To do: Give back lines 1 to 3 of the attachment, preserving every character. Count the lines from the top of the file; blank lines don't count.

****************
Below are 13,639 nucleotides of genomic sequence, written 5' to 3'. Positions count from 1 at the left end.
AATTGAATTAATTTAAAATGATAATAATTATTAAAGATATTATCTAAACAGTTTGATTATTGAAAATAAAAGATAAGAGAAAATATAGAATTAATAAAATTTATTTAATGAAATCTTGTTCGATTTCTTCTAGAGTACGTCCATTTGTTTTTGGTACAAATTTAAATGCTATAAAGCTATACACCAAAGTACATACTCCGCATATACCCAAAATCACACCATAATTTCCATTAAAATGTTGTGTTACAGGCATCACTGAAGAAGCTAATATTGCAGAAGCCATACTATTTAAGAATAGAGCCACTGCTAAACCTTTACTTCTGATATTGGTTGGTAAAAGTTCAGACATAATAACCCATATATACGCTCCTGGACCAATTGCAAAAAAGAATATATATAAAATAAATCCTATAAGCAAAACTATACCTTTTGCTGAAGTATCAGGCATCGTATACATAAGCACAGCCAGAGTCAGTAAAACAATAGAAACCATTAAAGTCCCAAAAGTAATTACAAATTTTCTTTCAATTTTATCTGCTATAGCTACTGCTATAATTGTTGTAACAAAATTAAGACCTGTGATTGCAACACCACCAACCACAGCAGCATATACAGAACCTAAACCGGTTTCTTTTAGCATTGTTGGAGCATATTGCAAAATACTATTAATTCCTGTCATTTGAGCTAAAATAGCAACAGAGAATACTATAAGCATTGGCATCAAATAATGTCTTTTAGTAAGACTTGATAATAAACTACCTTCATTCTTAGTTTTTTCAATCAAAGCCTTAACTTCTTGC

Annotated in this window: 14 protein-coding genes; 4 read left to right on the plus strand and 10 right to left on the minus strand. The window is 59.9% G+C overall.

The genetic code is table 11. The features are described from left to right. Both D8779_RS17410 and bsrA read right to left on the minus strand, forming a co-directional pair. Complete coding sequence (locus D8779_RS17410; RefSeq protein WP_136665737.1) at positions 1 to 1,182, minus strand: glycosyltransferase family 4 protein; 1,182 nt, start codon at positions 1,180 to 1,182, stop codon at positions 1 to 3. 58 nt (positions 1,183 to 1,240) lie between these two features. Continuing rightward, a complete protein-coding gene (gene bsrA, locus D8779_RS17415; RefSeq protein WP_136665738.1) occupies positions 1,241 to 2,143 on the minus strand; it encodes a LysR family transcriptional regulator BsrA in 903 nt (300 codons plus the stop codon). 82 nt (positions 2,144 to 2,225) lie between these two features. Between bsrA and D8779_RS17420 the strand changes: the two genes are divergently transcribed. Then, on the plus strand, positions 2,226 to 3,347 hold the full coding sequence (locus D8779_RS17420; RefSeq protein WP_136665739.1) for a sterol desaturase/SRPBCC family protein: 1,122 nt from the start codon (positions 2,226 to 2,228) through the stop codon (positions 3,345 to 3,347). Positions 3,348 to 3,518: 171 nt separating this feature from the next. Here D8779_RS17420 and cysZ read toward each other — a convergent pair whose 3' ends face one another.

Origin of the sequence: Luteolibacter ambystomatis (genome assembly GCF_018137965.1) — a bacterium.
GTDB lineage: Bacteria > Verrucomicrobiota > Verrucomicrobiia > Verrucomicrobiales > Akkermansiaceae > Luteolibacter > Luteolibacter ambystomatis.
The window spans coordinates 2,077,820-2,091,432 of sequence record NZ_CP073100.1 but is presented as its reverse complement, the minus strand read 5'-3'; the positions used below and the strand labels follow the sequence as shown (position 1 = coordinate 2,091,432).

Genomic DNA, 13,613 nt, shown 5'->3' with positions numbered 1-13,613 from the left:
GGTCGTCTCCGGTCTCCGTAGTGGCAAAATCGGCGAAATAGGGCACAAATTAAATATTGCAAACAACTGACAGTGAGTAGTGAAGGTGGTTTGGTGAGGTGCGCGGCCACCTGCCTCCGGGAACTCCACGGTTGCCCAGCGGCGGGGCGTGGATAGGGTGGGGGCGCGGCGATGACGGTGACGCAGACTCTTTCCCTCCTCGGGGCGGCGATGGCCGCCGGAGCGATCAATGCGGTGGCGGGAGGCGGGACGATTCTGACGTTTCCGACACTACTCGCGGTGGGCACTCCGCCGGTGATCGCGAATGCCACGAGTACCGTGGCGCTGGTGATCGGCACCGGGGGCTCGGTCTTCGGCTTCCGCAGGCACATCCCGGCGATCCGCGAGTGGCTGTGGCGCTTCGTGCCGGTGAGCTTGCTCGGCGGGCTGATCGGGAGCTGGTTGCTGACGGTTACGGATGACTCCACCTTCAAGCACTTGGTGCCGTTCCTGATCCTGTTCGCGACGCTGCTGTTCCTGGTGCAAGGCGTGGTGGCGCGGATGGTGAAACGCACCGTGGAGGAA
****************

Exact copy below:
Below are 13,639 nucleotides of genomic sequence, written 5' to 3'. Positions count from 1 at the left end.
AATTGAATTAATTTAAAATGATAATAATTATTAAAGATATTATCTAAACAGTTTGATTATTGAAAATAAAAGATAAGAGAAAATATAGAATTAATAAAATTTATTTAATGAAATCTTGTTCGATTTCTTCTAGAGTACGTCCATTTGTTTTTGGTACAAATTTAAATGCTATAAAGCTATACACCAAAGTACATACTCCGCATATACCCAAAATCACACCATAATTTCCATTAAAATGTTGTGTTACAGGCATCACTGAAGAAGCTAATATTGCAGAAGCCATACTATTTAAGAATAGAGCCACTGCTAAACCTTTACTTCTGATATTGGTTGGTAAAAGTTCAGACATAATAACCCATATATACGCTCCTGGACCAATTGCAAAAAAGAATATATATAAAATAAATCCTATAAGCAAAACTATACCTTTTGCTGAAGTATCAGGCATCGTATACATAAGCACAGCCAGAGTCAGTAAAACAATAGAAACCATTAAAGTCCCAAAAGTAATTACAAATTTTCTTTCAATTTTATCTGCTATAGCTACTGCTATAATTGTTGTAACAAAATTAAGACCTGTGATTGCAACACCACCAACCACAGCAGCATATACAGAACCTAAACCGGTTTCTTTTAGCATTGTTGGAGCATATTGCAAAATACTATTAATTCCTGTCATTTGAGCTAAAATAGCAACAGAGAATACTATAAGCATTGGCATCAAATAATGTCTTTTAGTAAGACTTGATAATAAACTACCTTCATTCTTAGTTTTTTCAATCAAAGCCTTAACTTCTTGC

Annotated in this window: 14 protein-coding genes; 4 read left to right on the plus strand and 10 right to left on the minus strand. The window is 59.9% G+C overall.